Oscar season is approaching, and many in New York were delighted to hear that Guillermo del Toro's historical fantasy "The Shape of Water" garnered 13 nominations, more than any other film this year. The lushly produced movie tells the story of a mute cleaning woman who falls in love with a magical creature that the government captured from the waters of the Amazon. While audiences may have been spellbound by the tale, the son of a legendary playwright and young adult novelist Paul Zindel claims the screenplay is a theft of his father's intellectual property.
In particular, Zindel's play "Let Me Hear You Whisper" tells a very similar story to the Oscar nominated movie. In the play, a female janitor develops a romantic relationship with a captive dolphin. Both the creature in the play and the one in the movie are prisoners of the government, both women characters befriend the creatures using food, and both creatures are smuggled from their respective labs in laundry carts to save them from exploratory vivisections.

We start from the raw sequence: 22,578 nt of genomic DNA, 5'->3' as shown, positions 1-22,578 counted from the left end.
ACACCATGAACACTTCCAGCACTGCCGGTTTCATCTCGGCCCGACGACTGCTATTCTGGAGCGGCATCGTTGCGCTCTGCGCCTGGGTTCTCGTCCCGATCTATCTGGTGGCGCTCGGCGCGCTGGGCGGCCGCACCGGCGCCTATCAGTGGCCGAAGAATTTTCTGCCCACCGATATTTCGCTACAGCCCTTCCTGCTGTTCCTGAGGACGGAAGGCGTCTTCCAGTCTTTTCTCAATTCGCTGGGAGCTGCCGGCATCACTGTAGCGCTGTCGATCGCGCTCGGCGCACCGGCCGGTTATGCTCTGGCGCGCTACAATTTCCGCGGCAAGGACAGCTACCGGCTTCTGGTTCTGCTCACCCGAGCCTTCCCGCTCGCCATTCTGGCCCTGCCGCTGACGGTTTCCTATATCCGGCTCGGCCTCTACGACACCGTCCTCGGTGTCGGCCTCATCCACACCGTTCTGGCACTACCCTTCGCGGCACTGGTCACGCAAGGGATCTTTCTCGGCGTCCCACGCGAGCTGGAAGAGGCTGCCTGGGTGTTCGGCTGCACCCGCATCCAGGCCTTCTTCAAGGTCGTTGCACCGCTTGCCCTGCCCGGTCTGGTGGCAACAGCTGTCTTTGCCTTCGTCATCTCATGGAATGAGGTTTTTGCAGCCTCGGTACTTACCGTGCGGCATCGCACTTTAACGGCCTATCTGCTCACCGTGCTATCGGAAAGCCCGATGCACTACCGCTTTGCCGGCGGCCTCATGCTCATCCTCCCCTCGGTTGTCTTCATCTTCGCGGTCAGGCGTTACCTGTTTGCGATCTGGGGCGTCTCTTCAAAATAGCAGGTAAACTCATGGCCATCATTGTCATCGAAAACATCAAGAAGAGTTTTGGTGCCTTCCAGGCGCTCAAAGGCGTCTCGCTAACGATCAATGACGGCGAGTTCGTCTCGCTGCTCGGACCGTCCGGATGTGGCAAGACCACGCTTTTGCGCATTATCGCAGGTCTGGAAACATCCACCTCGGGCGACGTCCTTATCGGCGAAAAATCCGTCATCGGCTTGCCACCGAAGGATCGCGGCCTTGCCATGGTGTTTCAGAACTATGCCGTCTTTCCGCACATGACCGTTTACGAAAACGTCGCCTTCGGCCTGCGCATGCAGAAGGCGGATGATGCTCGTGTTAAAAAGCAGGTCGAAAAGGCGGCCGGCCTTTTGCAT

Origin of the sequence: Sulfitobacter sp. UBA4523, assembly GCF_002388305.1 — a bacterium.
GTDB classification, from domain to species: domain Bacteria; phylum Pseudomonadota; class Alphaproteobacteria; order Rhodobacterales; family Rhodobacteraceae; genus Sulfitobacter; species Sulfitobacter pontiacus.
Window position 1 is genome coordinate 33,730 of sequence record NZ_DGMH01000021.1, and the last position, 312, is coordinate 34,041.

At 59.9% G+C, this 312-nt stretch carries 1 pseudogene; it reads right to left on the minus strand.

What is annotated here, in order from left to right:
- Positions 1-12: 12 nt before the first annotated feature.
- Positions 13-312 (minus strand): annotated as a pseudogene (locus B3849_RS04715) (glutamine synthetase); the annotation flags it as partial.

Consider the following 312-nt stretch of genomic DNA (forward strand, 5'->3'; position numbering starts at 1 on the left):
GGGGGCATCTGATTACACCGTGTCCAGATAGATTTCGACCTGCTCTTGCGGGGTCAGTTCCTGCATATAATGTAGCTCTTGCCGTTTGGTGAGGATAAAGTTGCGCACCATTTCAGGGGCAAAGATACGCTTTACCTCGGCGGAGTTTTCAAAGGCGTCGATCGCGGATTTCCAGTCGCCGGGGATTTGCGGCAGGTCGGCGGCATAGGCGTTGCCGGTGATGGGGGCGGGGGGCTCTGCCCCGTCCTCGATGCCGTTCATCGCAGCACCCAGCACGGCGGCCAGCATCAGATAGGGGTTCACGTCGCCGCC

There are other similarities, including supporting characters and a scene where the female leads entertain the creatures by dancing with a mop. Despite the accusations of the Zindel family, del Torro denies he plagiarized "Let Me Hear Your Whisper." At this point, it is not clear whether the Zindel estate has plans to take del Torro to court.
An author or artist may not realize where his or her influences come from. However, this situation is evidence of the importance of copyright law since del Torro's movie stands to earn substantial income from its success. The protection of one's intellectual property is not always easy, but the assistance of a New York attorney can help an artist ensure he or she maintains the rights and benefits of a created work.
Source: Rolling Stone, "'Shape of Water' Hit With Plagiarism Allegations", Joyce Chen, Jan. 26, 2018